Gilberts Audiology & Hearing Aid Center - Oklahoma

Hand written blue letters spelling the words common mistakes on a lined paper notebook

Congrats! Modern hearing aids are an amazing piece of technology, and you’ve just become the proud owner of a shiny new set. But, just like with any new device, there are things that hearing aid wearers wish someone had informed them about.

Let’s examine how a new hearing aid user can eliminate the 9 most common hearing aid errors.

1. Not knowing how hearing aids work

Or, more specifically, know how your hearing aid works. The hearing experience will be greatly enhanced if you know how to utilize advanced features for different settings like on the street, at the movies, or in a restaurant.

It might be able to connect wirelessly to your smartphone, TV, or stereo. It might also have a setting that makes phone calls clearer.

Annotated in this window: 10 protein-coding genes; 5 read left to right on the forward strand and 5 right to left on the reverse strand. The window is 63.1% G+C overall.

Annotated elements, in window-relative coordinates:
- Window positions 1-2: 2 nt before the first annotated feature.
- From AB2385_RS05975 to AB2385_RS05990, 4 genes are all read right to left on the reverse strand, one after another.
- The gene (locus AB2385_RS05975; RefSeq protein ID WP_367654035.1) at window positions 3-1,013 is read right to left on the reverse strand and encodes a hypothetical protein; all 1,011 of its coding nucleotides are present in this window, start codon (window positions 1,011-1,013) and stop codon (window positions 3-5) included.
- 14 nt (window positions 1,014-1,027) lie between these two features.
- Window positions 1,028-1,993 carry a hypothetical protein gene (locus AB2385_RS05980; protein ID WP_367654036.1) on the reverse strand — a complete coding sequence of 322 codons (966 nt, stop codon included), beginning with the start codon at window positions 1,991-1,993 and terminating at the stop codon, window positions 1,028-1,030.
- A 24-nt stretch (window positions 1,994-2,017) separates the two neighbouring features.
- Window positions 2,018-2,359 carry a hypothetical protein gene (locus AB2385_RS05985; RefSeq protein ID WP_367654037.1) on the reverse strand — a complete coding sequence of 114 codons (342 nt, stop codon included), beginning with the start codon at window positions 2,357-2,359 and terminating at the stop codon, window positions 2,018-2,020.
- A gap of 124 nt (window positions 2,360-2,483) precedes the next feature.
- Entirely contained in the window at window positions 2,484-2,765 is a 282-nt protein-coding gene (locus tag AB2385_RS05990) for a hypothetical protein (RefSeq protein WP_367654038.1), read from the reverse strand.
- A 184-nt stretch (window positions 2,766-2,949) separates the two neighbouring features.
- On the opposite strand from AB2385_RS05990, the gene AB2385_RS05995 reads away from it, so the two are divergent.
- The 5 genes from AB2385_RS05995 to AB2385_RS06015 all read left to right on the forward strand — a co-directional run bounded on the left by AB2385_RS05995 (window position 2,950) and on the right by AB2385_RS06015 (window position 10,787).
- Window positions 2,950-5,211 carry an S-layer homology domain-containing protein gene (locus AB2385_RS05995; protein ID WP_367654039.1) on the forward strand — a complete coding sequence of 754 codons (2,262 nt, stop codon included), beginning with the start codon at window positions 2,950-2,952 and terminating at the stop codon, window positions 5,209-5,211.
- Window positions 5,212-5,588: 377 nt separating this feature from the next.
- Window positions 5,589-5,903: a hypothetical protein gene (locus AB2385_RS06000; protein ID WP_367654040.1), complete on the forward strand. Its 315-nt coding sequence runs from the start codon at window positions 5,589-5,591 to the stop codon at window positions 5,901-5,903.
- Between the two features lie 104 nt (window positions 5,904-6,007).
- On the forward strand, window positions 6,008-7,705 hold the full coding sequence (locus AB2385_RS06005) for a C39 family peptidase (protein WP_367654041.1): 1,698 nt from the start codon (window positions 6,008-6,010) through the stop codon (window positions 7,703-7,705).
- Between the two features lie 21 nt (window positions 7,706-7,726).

If you use this sophisticated technology in such a basic way, without understanding these features, you can easily get stuck in a rut. Modern hearing aids do more than simply raise the volume of outside sounds.

To get the clearest and best sound quality, take some time to practice using the hearing aid in different settings. Ask a family member or friend to help you so you can test how well you can hear.

After a bit of practice, as with anything new, it will get easier. Simply turning the volume up and down won’t even come close to giving you the hearing experience that utilizing these more advanced features will.

2. Thinking that your hearing will automatically improve

In line with number one, many new hearing aid owners think their hearing will be perfect as they leave the office. This is an incorrect assumption. Some people say it takes a month or more before they’re entirely comfortable with their hearing aid. But stay positive. The time you take is well worth it according to those who are diligent.

Give yourself a few days, after getting home, to get used to your new experience. It’s like breaking in a new pair of shoes. Usually, you will need to go slow and wear your new hearing aids a little at a time.